The legal details are not fully ironed out, but Kentucky Gov. Andy Beshear indicated May 5 that his administration forecasts an opening for an executive order on medical cannabis.

The Democratic governor didn’t reveal what specific actions might be on the table, but he did signal leeway for his office to act in some capacity during his weekly news conference Thursday.

“The legal analysis is not yet finalized, but I do think that there is going to be room for at least some executive action,” Beshear said when asked for an update. “Our challenge on putting together the task force is a positive one: It’s that there is so much interest. It is time for, call it, medical cannabis or medical marijuana in Kentucky. It is the will of the people. And there are folks out there suffering.”

Beshear asked his general counsel to begin analyzing options under the law for the governor to consider regarding executive action on medical cannabis, which he announced under a four-step plan to effectuate change on the state’s medical cannabis policy during his April 21 news conference.

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The governor’s plan comes on the heels of Kentucky’s Senate stalling on medical cannabis legalization for the past three years. Most recently, the upper chamber killed legislation that cruised to House passage by way of a 59-34 vote in March.

That failed legislation, sponsored by GOP Rep. Jason Nemes, aimed at allowing doctors to prescribe medical cannabis to patients for six qualifications: cancer, chronic pain, epilepsy/seizure disorder, multiple sclerosis, chronic nausea or cyclical vomiting syndrome, and post-traumatic stress disorder (PTSD).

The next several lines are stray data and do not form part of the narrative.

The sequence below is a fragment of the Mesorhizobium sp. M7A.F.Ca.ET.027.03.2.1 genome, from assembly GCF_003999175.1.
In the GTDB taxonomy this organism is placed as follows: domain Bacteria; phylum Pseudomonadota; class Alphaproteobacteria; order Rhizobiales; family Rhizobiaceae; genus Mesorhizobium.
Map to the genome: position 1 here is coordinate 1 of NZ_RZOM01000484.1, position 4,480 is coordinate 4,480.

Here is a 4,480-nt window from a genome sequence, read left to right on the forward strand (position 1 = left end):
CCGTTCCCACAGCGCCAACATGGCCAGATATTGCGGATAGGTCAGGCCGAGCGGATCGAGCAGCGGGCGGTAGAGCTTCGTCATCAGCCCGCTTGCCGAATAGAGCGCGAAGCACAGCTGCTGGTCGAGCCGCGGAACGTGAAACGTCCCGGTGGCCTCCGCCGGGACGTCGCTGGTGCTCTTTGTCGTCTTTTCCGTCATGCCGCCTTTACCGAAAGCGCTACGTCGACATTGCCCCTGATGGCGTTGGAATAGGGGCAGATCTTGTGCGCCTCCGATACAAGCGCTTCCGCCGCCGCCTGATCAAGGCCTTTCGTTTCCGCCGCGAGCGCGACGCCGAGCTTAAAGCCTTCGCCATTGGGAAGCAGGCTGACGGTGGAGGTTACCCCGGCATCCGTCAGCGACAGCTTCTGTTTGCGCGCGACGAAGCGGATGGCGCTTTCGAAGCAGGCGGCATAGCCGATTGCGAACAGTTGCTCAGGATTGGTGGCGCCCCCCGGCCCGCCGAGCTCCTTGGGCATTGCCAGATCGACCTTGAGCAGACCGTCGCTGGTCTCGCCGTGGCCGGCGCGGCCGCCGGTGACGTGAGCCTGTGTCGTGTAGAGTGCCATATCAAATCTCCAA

Beshear said Thursday that he continues to hear stories from Kentuckians who would benefit from legal access to medical cannabis.

“You know, I talked to a mom the other day whose son’s been deployed I think four times, been through three IEDs [improvised explosive devices], suffering from PTSD and could legally get this in other states,” the governor said. “And she says it helps him. That’s the type of help we ought to be providing.”

The majority of state residents agree, according to a February 2020 Kentucky Health Issues Poll that showed nine out of 10 Kentucky adults favored legalizing cannabis for medical purposes.

Also included in Beshear’s four-step plan is to establish a Medical Cannabis Advisory Team to travel around the state and listen to what Kentuckians have to say about policy change.

“I don’t want to get ahead of the [legal] analysis,” he said Thursday. “We’ve got to obviously merge that in with the feedback. My hope is that we’ll get this thing named here pretty soon. The challenge is that there are thousands of people who want to be a part [of a new policy], because there are thousands of people who feel very, very strongly about this issue.”

The governor’s announcement that his legal team is exploring avenues for him to act drew criticism from Senate President Robert Stivers, who said last month that Beshear would be overstepping the constitutional separation of powers. 

Beshear added Thursday that he wants to be meticulous in whatever executive action he takes.

“Whatever steps we’re able to take, we want them to be clear; we want it to serve a purpose,” he said. “It is not a back-in way to allow recreational marijuana. And, so, we want to make sure that we do it right. And, depending on what the options are, if we’re able to move forward on the industry side, I believe I’ve got a background where we could set this up right. We could have accountability. And if options are less than that, I think that there are real ways to make sure that any rules are very clear for the protection of everyone out there.”